Hemlock (Conium maculatum) Info
Hemlock Toxicity. As its
name indicates, this plant is quite poisonous.
Symptoms of hemlock poisoning include nervousness,
trembling, incoordination, dilated pupils, weak
heartbeat, cold extremities, coma, and death
caused by respiratory failure. Because of the
scent (poisonous plants find harmless ways of
letting us know they are poisonous), animals
generally leave this alone unless they are
herbivores and have nothing else to eat. The
warmer the weather, the higher the alkaloid
(poisonous) content, although the toxin is
destroyed by heating or boiling. The highest
concentration of alkaloids generally follows an
upward path through the season (roots > stem
> leaves > seeds), but toxicity varies with
climate, soil, and even with the time of day.
Be wary of this plant--0.5% by weight is
enough to kill a person, and people have died from eating
as few as 8 leaves--but consider that most of us have probably picked it as children,
mistaking it for Queen Anne's Lace
(how to tell
them apart). Still, you can absorb its
chemicals through your skin. The Hemlock
Society does not advise the use of this plant for
"self-delivery." Respiratory muscles are
paralyzed, and you suffocate.
I will add to that that I am selling these seeds for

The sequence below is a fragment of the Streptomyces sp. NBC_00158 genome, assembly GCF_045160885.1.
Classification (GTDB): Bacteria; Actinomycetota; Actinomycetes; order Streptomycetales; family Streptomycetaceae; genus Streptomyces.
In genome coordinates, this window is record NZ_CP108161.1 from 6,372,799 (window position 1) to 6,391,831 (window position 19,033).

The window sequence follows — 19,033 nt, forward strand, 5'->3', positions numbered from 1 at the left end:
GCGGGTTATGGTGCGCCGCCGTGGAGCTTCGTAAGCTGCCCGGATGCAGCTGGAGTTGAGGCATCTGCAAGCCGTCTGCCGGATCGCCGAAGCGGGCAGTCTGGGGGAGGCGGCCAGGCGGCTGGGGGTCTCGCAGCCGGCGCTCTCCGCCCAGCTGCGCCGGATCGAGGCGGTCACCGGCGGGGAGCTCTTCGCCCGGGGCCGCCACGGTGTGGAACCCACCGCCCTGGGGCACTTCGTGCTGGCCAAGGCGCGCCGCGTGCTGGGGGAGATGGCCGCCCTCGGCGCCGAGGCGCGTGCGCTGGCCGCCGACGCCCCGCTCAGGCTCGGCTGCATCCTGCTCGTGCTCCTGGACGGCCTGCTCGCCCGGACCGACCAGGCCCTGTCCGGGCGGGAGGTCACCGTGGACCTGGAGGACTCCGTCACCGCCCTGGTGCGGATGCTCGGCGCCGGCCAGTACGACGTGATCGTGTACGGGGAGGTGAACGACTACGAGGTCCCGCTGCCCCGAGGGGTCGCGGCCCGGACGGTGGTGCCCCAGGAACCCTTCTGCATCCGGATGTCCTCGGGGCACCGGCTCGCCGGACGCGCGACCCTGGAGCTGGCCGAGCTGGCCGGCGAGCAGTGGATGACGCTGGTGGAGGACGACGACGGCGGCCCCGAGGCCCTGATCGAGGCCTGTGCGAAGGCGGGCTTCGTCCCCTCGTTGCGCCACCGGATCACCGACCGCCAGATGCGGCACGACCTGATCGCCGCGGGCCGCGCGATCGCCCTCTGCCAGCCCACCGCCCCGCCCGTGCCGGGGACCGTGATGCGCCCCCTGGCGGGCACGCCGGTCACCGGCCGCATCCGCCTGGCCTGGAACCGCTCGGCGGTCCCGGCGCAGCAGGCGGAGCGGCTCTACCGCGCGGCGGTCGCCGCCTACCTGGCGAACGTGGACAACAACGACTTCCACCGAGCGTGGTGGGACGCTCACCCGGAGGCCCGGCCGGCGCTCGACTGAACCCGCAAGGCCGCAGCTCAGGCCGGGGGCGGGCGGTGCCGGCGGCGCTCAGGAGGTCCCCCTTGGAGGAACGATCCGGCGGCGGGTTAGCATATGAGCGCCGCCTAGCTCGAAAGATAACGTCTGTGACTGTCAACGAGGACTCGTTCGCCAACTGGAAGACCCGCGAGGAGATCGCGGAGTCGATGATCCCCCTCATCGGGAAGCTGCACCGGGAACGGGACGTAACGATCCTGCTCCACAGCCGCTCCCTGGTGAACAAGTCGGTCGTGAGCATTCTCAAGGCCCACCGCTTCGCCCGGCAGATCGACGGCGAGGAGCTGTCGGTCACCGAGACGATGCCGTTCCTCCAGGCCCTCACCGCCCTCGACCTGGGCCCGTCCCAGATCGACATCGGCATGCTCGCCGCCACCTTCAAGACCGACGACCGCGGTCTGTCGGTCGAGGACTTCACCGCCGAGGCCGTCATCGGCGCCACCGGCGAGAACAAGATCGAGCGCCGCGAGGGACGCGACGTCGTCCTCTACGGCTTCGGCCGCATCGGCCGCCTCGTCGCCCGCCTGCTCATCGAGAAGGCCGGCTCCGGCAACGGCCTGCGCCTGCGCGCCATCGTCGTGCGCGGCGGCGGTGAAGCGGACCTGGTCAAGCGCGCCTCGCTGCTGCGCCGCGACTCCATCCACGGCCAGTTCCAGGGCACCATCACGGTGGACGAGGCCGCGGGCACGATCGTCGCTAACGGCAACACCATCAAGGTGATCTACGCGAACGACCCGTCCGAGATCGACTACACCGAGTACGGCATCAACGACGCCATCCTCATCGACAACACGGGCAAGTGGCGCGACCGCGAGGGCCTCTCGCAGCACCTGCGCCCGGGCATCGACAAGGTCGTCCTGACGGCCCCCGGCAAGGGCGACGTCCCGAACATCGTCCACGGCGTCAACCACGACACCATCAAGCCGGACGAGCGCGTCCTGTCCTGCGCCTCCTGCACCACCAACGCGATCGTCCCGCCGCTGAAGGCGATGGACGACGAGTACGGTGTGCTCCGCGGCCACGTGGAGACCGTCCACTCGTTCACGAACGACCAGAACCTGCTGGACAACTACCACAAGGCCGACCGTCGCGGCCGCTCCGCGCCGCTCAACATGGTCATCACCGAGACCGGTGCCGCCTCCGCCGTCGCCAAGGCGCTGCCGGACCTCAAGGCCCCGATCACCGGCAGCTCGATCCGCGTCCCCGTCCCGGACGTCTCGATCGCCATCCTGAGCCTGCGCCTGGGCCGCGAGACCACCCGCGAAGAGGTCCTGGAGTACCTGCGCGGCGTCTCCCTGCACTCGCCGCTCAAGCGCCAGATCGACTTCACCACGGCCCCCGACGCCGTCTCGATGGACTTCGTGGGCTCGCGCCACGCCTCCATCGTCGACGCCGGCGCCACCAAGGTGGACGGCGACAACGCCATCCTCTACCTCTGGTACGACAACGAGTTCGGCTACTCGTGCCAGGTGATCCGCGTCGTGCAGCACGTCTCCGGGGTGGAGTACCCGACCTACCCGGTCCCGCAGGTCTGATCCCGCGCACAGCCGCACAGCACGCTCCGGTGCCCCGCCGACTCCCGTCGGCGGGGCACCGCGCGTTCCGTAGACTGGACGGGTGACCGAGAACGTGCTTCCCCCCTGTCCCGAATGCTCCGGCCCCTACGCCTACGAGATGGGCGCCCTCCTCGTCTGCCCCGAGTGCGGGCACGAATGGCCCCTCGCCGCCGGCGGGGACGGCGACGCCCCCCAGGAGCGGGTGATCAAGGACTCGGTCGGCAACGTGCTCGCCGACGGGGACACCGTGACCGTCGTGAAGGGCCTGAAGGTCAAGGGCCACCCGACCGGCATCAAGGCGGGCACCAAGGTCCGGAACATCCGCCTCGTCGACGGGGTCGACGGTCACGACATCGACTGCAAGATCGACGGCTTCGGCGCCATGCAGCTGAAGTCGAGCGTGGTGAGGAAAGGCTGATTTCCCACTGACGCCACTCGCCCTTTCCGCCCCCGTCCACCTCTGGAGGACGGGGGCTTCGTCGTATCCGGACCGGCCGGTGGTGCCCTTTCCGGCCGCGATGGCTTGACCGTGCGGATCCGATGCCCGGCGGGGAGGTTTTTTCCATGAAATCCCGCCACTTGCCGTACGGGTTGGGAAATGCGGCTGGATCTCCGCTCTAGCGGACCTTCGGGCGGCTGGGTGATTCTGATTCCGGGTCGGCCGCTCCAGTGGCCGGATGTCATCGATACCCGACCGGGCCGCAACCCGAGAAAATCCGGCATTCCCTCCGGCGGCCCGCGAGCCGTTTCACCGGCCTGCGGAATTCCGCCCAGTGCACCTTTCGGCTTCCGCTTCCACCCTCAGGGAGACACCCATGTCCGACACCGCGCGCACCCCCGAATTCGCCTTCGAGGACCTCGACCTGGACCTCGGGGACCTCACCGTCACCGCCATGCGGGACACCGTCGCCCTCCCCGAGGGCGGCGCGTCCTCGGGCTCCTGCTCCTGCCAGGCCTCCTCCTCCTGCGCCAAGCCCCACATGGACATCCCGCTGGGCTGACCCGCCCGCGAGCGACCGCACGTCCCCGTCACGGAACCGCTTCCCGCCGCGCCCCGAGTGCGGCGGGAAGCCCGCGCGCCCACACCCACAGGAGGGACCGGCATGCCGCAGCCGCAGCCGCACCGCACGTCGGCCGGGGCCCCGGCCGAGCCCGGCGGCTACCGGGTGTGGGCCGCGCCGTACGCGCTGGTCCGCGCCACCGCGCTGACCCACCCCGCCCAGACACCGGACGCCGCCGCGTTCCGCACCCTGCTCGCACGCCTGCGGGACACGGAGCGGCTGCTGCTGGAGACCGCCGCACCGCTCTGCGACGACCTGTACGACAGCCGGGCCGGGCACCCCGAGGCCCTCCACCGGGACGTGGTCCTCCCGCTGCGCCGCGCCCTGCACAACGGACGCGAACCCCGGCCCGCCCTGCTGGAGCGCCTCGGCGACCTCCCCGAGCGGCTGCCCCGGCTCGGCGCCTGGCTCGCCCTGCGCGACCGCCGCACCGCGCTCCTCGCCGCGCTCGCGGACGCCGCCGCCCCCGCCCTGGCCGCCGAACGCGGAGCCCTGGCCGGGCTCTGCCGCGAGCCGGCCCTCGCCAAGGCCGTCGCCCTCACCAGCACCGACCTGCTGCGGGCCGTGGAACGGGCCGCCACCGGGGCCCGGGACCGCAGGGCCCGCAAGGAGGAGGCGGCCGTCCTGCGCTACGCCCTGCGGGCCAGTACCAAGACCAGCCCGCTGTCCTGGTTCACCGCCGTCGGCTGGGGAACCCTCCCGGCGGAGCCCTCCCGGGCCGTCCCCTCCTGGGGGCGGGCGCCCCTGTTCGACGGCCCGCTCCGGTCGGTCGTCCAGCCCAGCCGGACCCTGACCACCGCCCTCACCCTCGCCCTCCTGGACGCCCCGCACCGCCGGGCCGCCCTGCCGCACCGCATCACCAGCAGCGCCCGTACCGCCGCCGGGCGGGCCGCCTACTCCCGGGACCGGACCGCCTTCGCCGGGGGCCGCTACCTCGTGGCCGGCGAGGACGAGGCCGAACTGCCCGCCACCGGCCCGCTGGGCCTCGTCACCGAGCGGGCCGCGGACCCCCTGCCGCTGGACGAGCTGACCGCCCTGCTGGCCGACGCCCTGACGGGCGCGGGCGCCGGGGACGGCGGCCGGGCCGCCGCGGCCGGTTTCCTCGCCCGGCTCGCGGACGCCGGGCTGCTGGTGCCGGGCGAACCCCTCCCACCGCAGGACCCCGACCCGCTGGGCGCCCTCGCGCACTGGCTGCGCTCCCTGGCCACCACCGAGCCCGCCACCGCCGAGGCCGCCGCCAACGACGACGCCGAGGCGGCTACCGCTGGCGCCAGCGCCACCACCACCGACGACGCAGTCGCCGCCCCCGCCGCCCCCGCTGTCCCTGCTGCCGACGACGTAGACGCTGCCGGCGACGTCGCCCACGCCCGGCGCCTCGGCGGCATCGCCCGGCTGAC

growing. This is NOT an appropriate choice for getting rid
of varmints, people you don't like, or yourself, so just don't do
Between Poison Hemlock & Queen Anne's
Lace. Hemlock stems are
smooth; the stem of Queen Anne's Lace has hair.
Hemlock stems have purple spots on the lower part;
Queen Anne's Lace stems are plain green. Hemlock
has a bad, musty smell that reminds some people of
mice; Queen Anne's Lace smells like carrot greens.
Hemlock gets much taller (3-10ft/90-300cm) than Queen
Anne's Lace does (3ft/90cm). The easiest way to
tell these plants apart is when they are in bloom.
ers of Queen Anne's Lace
have a tiny dark purple flower in the center
of the flower mass--the queen's blood, which can
help you remember it. Hemlock flowers are all
white. If you see this plant out in the
wild, be especially careful about harvesting it,
because it is very difficult to tell it apart from
water hemlock, which is far, far more
poisonous--one bite of a water hemlock root has
been enough to kill a human being.
Always wear gloves when handling this plant, and if you burn it, do not breathe
in the smoke. Top
to grow hemlock. This
plant is a biennial in very moist areas, which
means that the first year it produces a rosette of
leaves and develops a root. The second year
it sends up flower stalks, blooms, and produces
seeds, after which it dies. It can sometimes
be perennial or annual (flower first year),
however. Seeds will germinate from late
summer to early spring and like cool weather.
Plant at no warmer than room temperature and
barely cover. They should germinate in two
weeks. Or sow on Winter Solstice
directions on the Solstice Sowing page).
Transplant to moist, rich soil and full sun.
This plant gets 3-10ft/90-300cm tall and blooms
all summer. One summer night in southern
Indiana, I stumbled upon an entire meadow filled
with poison hemlock in flower--awe-inspiring in
the moonlight. This plant can be invasive.
Uses in Witchcraft & Magic: